MANHATTAN, Kan., Aug. 30, 2012 — A planned research project that could speed up communications technology has earned physicist Matthias Kling an Early Career Research Program Award from the DoE.
Kling, an assistant professor of physics at Kansas State University, will receive $750,000 to support his research, titled "Electron Dynamics in Nanostructures in Strong Laser Fields." He was one of only 68 applicants chosen this year from a field of 850.
Currently, transoceanic optical communications information must be coded and decoded by computers, which can slow down the technology. Kling's research may build the basis for removing this bottleneck.
"What we dream about is having optical devices where electrons are really controlled by the lightwaves themselves, and we can use that to replace conventional electronics," he said.
His work will focus on two aspects: studying how electron motion and nanomaterials can be controlled, and developing ways to build devices that control electrons with the electric field of lightwaves.
For the first part of the project, Kling will explore controlling electrons in nanosystems — the first step to improving electronics. If he can do this, it may speed up electrons by a factor of 100,000, which could greatly improve communications technology.
In the project's second part, he wants not only to control the electrons but also to see them in action. To observe their motion, Kling and his team use attosecond time flashes to take pictures of them.
"By the light flash being there for only a short time, you can freeze the motion of the electrons and get a very sharp picture of the electron at the time the light illuminates it," Kling said. "By putting lots of these pictures together, we obtain a movie of electron motion across the nanostructure."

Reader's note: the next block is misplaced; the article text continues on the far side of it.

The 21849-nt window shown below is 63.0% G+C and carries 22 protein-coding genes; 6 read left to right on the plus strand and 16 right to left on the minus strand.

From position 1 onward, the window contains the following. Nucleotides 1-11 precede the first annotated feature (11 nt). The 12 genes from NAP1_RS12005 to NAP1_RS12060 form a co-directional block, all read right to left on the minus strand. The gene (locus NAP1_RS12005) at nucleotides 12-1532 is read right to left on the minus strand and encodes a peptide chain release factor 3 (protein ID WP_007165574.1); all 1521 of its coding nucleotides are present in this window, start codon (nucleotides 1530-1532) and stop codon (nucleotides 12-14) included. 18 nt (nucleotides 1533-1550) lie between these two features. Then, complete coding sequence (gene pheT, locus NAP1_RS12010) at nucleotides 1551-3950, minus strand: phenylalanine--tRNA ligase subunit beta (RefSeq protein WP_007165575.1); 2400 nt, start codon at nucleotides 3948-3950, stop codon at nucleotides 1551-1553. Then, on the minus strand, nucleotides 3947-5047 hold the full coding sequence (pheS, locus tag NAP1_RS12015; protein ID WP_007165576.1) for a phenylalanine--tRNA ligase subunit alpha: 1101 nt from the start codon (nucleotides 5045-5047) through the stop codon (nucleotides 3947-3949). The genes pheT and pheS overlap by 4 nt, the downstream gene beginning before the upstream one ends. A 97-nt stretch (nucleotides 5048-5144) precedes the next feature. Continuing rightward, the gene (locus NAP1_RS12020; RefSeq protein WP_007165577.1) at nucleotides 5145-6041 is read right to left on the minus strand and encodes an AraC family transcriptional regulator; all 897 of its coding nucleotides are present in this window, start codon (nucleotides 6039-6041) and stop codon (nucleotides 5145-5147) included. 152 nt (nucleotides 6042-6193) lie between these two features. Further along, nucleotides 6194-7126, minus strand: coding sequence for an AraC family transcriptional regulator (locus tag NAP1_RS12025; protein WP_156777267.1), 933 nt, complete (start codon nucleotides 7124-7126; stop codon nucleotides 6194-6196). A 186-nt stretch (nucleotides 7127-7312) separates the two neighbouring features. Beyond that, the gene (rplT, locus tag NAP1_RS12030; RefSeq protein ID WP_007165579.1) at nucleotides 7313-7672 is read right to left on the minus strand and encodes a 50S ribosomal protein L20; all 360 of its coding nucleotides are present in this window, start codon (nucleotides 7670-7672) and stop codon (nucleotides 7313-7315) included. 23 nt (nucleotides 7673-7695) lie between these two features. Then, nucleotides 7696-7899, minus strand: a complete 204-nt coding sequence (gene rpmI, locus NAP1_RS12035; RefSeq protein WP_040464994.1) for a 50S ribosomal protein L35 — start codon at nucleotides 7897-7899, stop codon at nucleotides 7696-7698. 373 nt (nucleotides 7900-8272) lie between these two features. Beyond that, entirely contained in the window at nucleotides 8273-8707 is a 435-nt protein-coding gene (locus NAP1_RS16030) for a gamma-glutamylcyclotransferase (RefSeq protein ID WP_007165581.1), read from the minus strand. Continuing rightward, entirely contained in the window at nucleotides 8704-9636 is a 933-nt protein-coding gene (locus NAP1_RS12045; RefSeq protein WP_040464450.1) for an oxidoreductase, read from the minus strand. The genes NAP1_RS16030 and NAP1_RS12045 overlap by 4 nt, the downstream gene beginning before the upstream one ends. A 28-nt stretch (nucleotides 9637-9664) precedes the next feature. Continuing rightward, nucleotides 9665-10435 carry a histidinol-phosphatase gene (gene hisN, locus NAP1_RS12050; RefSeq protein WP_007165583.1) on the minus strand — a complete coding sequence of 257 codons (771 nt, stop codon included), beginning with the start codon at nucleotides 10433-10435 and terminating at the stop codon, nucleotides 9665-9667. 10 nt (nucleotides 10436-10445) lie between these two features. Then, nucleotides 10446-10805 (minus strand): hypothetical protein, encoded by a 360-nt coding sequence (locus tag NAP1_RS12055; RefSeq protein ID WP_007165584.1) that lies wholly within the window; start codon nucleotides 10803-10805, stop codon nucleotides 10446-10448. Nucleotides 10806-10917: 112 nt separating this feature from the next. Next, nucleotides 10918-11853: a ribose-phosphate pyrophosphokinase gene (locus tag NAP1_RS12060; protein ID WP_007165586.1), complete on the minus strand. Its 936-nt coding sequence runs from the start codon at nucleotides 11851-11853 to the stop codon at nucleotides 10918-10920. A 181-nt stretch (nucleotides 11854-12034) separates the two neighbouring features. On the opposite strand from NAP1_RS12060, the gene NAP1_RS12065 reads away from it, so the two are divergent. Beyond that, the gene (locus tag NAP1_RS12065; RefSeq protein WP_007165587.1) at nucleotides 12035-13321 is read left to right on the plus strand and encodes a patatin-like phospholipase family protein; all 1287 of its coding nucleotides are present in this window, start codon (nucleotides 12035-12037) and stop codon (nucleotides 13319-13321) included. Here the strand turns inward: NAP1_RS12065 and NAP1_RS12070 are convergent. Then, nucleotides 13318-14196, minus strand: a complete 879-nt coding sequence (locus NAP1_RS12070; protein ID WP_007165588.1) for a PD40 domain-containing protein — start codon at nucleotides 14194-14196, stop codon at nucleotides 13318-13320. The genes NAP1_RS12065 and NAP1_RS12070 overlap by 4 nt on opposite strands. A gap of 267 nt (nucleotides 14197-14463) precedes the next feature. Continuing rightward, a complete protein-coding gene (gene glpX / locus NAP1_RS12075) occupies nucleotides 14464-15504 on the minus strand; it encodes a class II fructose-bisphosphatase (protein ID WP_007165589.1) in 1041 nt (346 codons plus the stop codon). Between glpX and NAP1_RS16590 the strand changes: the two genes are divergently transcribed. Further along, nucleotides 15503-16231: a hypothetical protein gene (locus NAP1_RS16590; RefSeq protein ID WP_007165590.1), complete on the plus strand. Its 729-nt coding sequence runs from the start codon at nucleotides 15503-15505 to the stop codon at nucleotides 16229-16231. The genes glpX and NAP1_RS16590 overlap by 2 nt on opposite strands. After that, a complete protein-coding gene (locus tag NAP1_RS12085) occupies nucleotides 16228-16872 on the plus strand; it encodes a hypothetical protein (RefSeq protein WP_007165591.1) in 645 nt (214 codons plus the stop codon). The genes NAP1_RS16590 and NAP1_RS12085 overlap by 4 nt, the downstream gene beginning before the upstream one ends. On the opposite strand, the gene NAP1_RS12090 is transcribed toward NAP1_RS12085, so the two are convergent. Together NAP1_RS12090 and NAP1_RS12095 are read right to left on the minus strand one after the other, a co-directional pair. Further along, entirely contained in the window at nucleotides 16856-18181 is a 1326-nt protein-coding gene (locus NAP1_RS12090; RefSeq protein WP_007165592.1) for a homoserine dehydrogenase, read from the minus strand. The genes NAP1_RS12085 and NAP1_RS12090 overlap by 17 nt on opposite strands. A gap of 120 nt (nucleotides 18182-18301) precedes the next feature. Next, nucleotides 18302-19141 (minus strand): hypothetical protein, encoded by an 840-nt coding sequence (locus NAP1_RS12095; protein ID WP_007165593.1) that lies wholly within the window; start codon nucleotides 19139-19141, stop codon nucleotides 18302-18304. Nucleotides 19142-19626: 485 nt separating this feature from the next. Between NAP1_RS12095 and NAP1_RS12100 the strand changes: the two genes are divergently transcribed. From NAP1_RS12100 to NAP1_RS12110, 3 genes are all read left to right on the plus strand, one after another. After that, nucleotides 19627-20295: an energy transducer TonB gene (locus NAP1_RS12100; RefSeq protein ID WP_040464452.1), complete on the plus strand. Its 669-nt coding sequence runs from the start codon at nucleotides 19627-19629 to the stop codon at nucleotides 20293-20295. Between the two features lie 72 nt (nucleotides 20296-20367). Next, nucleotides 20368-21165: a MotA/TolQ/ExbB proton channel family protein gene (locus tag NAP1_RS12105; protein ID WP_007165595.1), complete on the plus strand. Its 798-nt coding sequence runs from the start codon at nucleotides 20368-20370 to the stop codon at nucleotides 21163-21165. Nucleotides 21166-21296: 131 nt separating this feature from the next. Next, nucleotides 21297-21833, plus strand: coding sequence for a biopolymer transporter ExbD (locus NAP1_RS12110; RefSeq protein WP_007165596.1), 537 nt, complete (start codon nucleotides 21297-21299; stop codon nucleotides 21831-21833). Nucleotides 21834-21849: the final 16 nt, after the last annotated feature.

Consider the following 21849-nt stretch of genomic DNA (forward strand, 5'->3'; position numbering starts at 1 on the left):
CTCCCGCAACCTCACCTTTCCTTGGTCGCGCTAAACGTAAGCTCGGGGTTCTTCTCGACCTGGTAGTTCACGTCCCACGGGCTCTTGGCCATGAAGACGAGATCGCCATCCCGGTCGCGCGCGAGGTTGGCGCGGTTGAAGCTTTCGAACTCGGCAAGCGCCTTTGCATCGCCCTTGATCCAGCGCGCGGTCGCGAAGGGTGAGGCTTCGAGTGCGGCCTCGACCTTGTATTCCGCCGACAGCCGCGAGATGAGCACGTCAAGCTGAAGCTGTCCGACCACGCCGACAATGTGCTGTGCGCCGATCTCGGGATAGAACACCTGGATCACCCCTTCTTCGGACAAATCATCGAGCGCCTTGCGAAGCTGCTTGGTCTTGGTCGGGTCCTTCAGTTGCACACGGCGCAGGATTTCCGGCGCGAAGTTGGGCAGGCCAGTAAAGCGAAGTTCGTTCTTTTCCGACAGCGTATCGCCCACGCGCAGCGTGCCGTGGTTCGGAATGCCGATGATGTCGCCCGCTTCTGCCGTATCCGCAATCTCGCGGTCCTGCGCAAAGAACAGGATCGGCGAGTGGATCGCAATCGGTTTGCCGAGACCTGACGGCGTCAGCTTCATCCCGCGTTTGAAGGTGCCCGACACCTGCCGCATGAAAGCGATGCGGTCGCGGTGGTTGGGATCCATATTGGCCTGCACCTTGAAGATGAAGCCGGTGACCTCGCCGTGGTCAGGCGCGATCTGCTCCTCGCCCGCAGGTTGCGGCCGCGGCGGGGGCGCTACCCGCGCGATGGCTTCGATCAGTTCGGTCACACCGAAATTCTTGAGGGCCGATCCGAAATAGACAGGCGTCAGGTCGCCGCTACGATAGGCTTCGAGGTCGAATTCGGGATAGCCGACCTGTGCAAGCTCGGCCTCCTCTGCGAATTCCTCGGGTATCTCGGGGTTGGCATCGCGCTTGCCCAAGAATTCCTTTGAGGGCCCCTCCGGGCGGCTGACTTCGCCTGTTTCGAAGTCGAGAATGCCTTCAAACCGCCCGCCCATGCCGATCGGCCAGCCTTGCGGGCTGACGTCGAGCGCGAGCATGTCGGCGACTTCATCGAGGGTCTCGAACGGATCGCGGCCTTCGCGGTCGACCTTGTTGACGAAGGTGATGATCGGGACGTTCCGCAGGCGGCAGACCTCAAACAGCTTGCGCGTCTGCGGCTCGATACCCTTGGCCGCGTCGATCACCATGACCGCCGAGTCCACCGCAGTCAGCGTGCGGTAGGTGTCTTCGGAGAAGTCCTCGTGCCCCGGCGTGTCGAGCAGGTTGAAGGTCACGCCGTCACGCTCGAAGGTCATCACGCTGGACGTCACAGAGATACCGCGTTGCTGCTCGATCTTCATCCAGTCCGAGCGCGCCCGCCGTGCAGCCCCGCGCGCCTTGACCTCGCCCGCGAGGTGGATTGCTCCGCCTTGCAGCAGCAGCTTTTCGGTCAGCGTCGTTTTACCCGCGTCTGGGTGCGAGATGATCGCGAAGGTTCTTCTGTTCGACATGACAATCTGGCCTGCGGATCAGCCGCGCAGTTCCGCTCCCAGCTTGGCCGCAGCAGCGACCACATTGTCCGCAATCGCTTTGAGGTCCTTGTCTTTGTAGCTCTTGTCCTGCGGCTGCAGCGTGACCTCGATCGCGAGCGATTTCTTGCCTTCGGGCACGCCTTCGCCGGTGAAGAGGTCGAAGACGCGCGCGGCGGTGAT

Kling performed preliminary research at the Max Planck Institute of Quantum Optics in Garching, Germany, where he helped record correlated electron motion with lightwaves and studied how to use short laser pulses to control electron motion — all fundamental to what he will apply to nanosystems in the current project.
For this new research, Kling will use ultrafast laser sources from the university's James R. Macdonald Laboratory, where he will work in a new space to be completed this summer.
The new work space will include a DoE-funded $1.3 million laser system. The university is funding the laboratory space with more than $500,000.
"The new lab space is a state-of-the-art ultrafast laser lab," said lab director Itzik Ben-Itzhak, also a physics professor at the university. "It accommodates a high-repetition-rate, intense laser system that will serve a multitude of experiments mainly focused on attosecond physics.
These experiments and the laser system require a high level of environmental control, which the new lab provides."
Other researchers with the Macdonald Laboratory group will use the space to study the interaction of ultrashort laser pulses with matter.
For more information, visit: www.ksu.edu